Stop — try to resist the urge to plant your entire garden.

But the weather is nice, I know, I know. However, we still haven’t made it past our average annual last frost date. This usually occurs around May 10 in our area.

Most of the plants that we plant into our gardens and use to add a pop of color here and there are known as annuals. Many of these annuals are not well suited for colder temperatures, which is what we are experiencing still here and there.

If you plant a warm loving annual such as a petunia or tomato now, you will be risking that plant being damaged or possibly dying if it gets too cold. If for some reason you still feel the need to place these plants outside, perhaps plant them in pots. That way, if it gets cold, you will be able to easily move them indoors. If your plants do get hit by frost, you can do your best to rinse it off with a fine stream of water if you can get to them before the sun begins to shine on them.

If you can’t get to them in time, and they do survive the frost, you can try to remove the damaged leaves — if you remember to leave at least a third still intact. That way your plants will still be able to try to photosynthesize. Once they grow larger and fill in with new leaves, you can then remove any other damaged ones that you missed the first time around.

There are some plants that you can start growing now that are cool season crops. Those include kale, spinach, peas, onions, potatoes, carrots, broccoli, kohlrabi, beets, Brussels sprouts, radish and collards. These plants can handle colder temperatures and do well in cool spring weather. Most of these types have issues and start pretty much protesting on you when the weather gets too warm.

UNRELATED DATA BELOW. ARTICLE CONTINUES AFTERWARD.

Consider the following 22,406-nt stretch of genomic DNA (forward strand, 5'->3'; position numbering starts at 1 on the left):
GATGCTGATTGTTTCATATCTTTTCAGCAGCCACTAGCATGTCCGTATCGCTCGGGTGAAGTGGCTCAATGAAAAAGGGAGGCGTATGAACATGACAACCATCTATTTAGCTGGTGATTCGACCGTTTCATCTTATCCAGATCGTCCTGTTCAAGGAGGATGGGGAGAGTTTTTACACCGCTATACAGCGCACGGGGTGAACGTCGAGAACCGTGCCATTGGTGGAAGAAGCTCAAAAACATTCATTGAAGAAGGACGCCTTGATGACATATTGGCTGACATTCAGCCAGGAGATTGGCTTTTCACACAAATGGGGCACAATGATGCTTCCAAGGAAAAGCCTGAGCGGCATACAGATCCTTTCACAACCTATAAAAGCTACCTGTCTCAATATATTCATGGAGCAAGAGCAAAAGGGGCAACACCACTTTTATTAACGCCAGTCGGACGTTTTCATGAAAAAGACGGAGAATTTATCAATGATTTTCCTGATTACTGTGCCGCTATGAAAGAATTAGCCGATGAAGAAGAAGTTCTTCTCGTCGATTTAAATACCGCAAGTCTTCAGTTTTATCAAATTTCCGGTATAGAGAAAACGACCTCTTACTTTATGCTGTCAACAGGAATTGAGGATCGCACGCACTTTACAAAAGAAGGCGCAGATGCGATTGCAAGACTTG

Most of these plant types are best direct seeded right into the ground as opposed to planting from transplant. Lettuces, chard and leafy crops would be the exception to that rule, but don’t try that with beets, carrots or any other root crops.

Soon enough it will be time for the rest of our garden to go in — and for the task of weed pulling to get started as well. Weed pulling season is something I try to try to avoid if possible. I try to hold out until the weekend after Mother’s Day, since occasionally we do end up with a touch of frost after.

You are more than welcome to start shopping for your plants now, though, if you feel your favorite shop may sell out before we reach planting time. Just be sure to take proper care of them until it is time for them to stay outside for good.

Give it a few weeks and gardening season will be in full swing.

Sacha Burns is an organic gardener and owner of Sunkissed Organics in Pinola. She may be reached at

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